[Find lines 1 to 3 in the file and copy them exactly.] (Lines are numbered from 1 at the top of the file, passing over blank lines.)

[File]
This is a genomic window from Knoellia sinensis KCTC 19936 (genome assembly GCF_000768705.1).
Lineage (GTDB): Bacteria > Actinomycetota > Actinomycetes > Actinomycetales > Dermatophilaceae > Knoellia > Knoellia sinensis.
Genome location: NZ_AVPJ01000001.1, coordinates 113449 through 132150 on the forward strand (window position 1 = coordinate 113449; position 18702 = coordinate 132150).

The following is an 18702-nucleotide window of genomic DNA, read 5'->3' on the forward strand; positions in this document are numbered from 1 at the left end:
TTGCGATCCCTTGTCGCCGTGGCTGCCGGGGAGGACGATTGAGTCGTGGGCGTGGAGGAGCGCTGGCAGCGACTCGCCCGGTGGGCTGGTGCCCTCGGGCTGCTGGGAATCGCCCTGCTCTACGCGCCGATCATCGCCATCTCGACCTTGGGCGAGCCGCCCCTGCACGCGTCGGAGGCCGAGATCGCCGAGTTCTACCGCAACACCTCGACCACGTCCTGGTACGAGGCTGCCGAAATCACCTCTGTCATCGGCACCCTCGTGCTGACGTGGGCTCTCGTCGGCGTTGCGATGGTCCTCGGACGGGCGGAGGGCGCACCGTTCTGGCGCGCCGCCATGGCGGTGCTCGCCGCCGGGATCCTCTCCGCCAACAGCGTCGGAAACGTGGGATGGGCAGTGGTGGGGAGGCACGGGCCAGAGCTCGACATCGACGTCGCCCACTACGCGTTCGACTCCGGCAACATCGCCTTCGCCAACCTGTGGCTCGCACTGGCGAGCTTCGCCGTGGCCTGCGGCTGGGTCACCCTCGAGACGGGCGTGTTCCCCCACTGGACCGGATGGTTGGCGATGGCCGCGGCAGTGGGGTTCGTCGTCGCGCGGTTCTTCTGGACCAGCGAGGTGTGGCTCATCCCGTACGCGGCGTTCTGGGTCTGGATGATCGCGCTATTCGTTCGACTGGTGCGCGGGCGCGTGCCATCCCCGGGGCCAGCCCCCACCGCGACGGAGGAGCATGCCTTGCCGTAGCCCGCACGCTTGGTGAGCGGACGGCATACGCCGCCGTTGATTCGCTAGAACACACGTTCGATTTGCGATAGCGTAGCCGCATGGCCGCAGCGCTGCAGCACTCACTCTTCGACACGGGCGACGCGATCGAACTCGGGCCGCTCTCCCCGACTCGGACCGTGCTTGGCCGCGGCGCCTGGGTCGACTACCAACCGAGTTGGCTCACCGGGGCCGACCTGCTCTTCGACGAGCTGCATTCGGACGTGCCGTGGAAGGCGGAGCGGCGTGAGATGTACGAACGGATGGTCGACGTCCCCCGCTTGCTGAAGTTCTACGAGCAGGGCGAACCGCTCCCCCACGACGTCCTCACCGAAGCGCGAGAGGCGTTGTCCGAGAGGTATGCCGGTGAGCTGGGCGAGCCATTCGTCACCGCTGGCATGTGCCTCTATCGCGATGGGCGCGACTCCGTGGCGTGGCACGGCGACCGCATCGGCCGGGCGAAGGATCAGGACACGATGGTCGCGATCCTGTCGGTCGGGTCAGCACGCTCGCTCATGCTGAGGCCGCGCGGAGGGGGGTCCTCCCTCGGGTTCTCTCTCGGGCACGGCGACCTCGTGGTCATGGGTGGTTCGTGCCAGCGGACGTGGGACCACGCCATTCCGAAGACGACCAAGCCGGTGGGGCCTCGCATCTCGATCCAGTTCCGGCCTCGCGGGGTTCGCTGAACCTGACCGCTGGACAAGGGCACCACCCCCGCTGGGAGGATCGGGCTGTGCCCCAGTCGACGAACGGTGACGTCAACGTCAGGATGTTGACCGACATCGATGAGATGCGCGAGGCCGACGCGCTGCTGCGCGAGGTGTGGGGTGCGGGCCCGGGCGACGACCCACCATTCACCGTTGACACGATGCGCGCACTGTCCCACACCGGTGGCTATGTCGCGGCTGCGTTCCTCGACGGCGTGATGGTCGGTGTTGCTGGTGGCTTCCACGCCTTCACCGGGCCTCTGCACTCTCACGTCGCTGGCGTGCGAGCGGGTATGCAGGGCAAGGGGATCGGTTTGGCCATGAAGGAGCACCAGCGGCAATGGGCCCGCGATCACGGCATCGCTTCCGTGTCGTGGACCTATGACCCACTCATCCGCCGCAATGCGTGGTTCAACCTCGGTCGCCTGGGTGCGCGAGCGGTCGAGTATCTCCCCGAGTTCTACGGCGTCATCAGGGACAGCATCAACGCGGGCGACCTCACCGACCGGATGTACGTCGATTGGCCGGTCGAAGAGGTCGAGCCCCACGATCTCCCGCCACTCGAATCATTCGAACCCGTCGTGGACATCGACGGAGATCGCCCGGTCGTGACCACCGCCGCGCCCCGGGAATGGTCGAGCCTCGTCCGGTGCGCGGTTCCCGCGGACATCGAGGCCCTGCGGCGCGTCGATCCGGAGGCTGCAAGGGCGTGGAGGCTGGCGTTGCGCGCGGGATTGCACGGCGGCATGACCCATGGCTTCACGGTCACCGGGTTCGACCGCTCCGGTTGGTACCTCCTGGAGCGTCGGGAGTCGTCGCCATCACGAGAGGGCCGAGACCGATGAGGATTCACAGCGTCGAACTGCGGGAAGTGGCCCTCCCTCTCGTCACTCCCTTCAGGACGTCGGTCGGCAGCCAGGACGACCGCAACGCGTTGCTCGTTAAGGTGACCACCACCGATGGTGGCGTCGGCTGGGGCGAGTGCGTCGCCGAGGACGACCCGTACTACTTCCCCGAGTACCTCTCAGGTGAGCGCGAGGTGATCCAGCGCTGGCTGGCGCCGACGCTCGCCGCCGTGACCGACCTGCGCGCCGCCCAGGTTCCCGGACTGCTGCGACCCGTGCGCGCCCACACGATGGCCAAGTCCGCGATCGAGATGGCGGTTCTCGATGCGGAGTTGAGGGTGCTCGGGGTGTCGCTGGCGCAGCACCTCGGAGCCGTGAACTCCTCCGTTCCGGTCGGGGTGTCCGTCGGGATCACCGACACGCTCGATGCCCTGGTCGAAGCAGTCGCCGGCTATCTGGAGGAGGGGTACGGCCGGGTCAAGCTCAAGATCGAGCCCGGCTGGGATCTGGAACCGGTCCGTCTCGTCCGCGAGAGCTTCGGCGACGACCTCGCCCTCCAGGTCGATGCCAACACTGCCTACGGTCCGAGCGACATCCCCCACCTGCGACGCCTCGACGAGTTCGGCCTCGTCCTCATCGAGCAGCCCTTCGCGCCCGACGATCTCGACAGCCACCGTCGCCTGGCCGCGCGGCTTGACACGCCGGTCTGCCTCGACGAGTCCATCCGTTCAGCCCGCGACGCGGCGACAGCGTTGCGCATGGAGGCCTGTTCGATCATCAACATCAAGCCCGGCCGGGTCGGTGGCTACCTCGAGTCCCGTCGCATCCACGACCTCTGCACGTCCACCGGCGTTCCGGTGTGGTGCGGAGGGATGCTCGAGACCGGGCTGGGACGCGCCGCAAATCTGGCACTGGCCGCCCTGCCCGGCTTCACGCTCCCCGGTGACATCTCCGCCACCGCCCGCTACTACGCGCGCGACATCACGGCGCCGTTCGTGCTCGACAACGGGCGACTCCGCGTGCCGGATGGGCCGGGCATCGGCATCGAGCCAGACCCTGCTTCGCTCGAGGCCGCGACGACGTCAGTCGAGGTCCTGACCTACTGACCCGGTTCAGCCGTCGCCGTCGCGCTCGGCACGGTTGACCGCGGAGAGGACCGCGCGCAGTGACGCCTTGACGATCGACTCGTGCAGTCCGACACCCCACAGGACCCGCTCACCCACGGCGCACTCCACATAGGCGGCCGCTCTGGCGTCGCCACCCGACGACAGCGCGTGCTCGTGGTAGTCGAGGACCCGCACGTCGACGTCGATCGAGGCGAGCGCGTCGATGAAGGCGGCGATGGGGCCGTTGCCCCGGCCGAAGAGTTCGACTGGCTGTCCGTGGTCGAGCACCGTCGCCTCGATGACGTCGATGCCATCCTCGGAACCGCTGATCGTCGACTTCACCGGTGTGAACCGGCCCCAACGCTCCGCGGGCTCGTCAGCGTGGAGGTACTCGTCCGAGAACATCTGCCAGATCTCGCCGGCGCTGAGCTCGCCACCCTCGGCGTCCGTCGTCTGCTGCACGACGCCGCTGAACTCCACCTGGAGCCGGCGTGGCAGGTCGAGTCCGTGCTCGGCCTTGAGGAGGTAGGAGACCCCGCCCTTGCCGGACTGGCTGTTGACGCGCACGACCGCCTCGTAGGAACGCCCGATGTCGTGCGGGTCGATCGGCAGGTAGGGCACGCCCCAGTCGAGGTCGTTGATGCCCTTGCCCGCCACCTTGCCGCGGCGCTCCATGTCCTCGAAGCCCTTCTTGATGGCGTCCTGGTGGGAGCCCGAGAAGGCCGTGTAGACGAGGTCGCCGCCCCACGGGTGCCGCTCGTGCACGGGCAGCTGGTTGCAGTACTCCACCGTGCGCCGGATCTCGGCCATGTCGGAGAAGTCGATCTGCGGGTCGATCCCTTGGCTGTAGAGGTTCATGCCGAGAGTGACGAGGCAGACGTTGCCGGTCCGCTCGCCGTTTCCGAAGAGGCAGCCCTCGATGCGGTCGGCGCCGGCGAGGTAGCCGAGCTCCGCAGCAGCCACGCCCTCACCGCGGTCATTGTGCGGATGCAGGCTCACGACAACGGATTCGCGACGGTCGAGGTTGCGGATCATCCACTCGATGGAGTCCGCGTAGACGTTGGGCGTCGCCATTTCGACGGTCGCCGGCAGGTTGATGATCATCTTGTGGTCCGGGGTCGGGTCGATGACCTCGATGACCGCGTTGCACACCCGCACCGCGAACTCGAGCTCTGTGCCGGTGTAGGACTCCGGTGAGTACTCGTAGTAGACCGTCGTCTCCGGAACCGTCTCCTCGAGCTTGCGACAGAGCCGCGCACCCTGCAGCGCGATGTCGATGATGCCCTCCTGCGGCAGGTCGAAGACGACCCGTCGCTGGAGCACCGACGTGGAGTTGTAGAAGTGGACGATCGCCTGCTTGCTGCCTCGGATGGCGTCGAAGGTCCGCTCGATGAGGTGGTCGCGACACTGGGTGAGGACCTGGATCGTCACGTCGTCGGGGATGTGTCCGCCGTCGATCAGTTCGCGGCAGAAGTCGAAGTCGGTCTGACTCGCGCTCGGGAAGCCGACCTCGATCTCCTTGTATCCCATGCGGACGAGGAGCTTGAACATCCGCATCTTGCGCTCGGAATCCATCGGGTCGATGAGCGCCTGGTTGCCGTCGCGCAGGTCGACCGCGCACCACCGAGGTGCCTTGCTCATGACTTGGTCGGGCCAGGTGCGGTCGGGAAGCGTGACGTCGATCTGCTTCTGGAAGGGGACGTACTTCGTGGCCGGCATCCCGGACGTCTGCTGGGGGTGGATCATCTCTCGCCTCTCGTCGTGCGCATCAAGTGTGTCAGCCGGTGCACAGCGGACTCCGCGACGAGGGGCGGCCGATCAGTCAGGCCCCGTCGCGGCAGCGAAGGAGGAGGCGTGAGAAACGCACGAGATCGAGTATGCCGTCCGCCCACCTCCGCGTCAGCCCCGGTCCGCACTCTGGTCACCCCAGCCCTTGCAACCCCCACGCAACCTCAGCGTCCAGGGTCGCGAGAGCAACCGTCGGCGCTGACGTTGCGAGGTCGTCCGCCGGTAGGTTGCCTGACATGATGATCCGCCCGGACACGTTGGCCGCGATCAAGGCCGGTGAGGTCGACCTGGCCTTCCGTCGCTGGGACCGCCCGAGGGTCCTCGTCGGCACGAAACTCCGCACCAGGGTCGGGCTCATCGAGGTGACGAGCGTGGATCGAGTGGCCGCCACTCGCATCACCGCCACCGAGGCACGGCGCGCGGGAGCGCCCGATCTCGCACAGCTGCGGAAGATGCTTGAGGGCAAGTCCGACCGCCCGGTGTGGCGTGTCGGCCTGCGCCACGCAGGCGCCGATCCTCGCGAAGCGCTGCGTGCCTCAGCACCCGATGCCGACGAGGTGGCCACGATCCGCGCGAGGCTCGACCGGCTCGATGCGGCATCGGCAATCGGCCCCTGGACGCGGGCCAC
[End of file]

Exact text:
This is a genomic window from Knoellia sinensis KCTC 19936 (genome assembly GCF_000768705.1).
Lineage (GTDB): Bacteria > Actinomycetota > Actinomycetes > Actinomycetales > Dermatophilaceae > Knoellia > Knoellia sinensis.
Genome location: NZ_AVPJ01000001.1, coordinates 113449 through 132150 on the forward strand (window position 1 = coordinate 113449; position 18702 = coordinate 132150).